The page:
I'm pretty familiar with much of this terrain so there was nothing noteworthy per se. There was a lovely sunrise over the lake when I arrived at the park in the morning. It was interesting to see some bits of the South Loop that I hadn't before, especially the Columbia campus. And I knew the last mile would be surprisingly hilly and hard. So while I enjoyed my surroundings, my focus was on keeping as steady a pace as I could.

At mile 5 I took a walk break and had my second Vega gel. I'm still trying these out - I love the taste, and they go down easily, but the texture is a little gritty and I think I would want to switch things up if needing more than one gel. Any recommendations for vegan gels? I don't like Clif Shots. GU works well for me but their amino acids are from animal sources. I did just see that their VP of research and development was featured in the latest Runner's World (former Olympian Magdalena Lewy Boulet) - I may write to suggest they find plant sources for their amino acids to make them vegan friendly.

I took walk breaks at miles 2, 5 (for the gel), and 7 miles. I think these breaks make a lot of difference in being able to maintain a consistent effort - they refresh my legs, changing up the muscles used. I don't ever walk for long, maybe a minute, tops - but it's enough. And all the while I kept an eye out for those mile markers. I kept coming in consistently under 10 minutes, sometimes by a little, sometimes by a lot.

The second 5k split came and seemed pretty even to my first, maybe a little faster, so I knew unless the wheels fell off completely I would be able to make my 1:30 goal. And potentially then some! I was still feeling good but aware of the hills coming up which would slow me down, so I started speeding up a bit, both to bank some time against those hills and to see how much under 1:30 I could potentially go. I started passing people more deliberately and going down the hills more aggressively to get my legs used to the quicker turnover. It started getting a little crowded on the course, at times I had to push past people especially at the bottom of hills when I was going fast and couldn't easily slow down to avoid them. Watching the miles move by at closer to nine minutes pace than ten.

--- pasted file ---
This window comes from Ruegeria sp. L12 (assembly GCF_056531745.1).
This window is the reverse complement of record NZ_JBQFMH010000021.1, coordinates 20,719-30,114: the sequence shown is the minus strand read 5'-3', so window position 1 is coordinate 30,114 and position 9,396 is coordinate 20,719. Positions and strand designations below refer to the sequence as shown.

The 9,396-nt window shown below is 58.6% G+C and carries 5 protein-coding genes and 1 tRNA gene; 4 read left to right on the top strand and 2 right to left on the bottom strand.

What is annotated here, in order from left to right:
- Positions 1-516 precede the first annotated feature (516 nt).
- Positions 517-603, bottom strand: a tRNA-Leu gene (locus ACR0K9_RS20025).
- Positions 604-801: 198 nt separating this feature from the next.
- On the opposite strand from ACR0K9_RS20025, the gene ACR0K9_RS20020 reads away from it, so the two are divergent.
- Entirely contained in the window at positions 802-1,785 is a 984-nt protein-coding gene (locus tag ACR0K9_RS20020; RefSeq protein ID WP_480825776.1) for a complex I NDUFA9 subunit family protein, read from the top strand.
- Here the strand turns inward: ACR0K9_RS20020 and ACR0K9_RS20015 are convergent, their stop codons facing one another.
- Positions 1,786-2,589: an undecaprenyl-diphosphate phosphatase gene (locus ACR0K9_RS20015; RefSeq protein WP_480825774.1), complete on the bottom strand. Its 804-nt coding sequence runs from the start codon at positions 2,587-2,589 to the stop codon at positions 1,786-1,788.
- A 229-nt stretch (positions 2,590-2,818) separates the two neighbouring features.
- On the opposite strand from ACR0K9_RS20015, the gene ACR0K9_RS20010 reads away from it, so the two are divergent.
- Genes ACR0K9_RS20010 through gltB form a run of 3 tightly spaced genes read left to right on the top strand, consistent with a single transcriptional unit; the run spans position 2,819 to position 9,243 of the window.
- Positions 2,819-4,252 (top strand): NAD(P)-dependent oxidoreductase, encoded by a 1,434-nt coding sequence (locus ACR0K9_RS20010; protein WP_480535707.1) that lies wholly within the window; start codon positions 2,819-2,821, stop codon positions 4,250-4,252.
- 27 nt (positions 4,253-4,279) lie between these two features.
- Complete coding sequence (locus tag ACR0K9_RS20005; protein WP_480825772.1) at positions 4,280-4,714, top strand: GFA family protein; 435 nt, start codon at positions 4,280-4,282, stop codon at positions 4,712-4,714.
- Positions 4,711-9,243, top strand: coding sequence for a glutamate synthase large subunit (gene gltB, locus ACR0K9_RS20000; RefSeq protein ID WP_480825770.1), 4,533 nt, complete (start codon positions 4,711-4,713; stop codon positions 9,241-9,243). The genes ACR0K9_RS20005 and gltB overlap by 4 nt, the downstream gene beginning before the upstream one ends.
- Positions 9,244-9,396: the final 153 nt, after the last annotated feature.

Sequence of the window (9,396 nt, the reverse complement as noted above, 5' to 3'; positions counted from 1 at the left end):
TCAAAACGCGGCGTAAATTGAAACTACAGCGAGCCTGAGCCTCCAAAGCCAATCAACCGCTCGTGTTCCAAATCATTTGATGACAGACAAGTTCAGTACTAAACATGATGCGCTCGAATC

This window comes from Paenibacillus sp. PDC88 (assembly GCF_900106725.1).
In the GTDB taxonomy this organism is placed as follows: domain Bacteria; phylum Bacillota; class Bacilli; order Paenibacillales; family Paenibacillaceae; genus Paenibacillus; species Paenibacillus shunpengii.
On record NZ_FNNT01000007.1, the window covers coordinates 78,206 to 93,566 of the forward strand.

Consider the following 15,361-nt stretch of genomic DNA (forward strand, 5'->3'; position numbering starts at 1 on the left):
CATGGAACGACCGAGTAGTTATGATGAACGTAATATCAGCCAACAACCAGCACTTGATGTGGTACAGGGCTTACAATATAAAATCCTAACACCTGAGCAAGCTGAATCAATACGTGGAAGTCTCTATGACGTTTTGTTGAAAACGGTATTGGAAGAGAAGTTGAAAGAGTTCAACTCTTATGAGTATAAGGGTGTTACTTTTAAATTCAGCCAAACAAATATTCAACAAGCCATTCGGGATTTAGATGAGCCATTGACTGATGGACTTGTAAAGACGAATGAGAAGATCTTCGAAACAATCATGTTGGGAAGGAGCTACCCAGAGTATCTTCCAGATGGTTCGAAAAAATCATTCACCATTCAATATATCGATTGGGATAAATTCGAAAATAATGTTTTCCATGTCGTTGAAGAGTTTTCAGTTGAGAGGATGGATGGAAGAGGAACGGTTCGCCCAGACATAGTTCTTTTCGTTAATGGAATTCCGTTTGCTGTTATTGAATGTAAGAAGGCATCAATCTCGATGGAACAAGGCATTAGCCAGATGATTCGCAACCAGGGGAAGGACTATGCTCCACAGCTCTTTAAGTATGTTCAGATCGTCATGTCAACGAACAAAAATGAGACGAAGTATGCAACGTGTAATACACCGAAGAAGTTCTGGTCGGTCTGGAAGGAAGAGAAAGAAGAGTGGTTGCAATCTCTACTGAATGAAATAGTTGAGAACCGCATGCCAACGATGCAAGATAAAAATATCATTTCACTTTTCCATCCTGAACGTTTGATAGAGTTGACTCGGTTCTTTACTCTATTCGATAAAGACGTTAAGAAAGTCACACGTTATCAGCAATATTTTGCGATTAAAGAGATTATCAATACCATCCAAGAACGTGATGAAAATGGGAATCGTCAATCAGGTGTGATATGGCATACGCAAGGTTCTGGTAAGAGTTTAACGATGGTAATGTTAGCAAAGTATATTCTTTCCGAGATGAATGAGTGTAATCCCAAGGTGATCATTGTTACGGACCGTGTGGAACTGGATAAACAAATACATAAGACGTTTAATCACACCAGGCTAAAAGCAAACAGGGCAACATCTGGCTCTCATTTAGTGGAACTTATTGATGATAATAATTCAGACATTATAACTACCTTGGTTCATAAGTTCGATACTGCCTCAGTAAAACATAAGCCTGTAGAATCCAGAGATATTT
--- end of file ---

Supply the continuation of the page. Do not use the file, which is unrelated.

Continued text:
Then the last mile, with all those uphills. My goal here was just to keep moving, to keep a steady effort and not to worry about speed. Only a mile, now, only a mile. It was the longest-feeling mile on the course, though.

And then I was at the mile 9 marker, and there was the straightaway to the finish line just after (somehow it was still a very long feeling three-tenths of a mile). Could I pick it up again? Yes, I could! Once I got started I was just going too quickly to stop and had to push through two people running close together - a quick "Sorry!" and then through.

And then I was past the line and stopped immediately. Whew! I always feel for a moment that I might throw up. Then walking, walking. Yes to medal, thank you. Yes to water to save for later. I had a single goal at that point: gear check. There I would find warmer clothes to swap into or layer on, a change of shoes and socks, my home-made sports drink (water, lemon juice, agave nectar, cayenne, salt, and chia seeds) and food. I tried to find my group in the Runner Reunite section but couldn't, and it was just too cold to wait. Grabbed my free sample of blue corn chips and left. SO many people! I walked over to the restaurant where we would be meeting up but it wasn't open yet, so I stopped by a Starbucks for a decaf americano to warm me and to get some spicy seed mix and a banana, since the food I brought wasn't inspiring me, and then hopped on the train and headed home.

Final time: 1:27:44 (nearly 5 minutes off my previous best).

5k splits:
  • 5k - 29:41 (9:34 pace)
  • 10k - 59:08 (9:31 pace)
  • 15k - 1:27:44 (9:25 pace)

213th of 1118 in my age group - top 20%.

I'll take it!

Proudly yours,
Annie

Friday, November 14, 2014

Building Up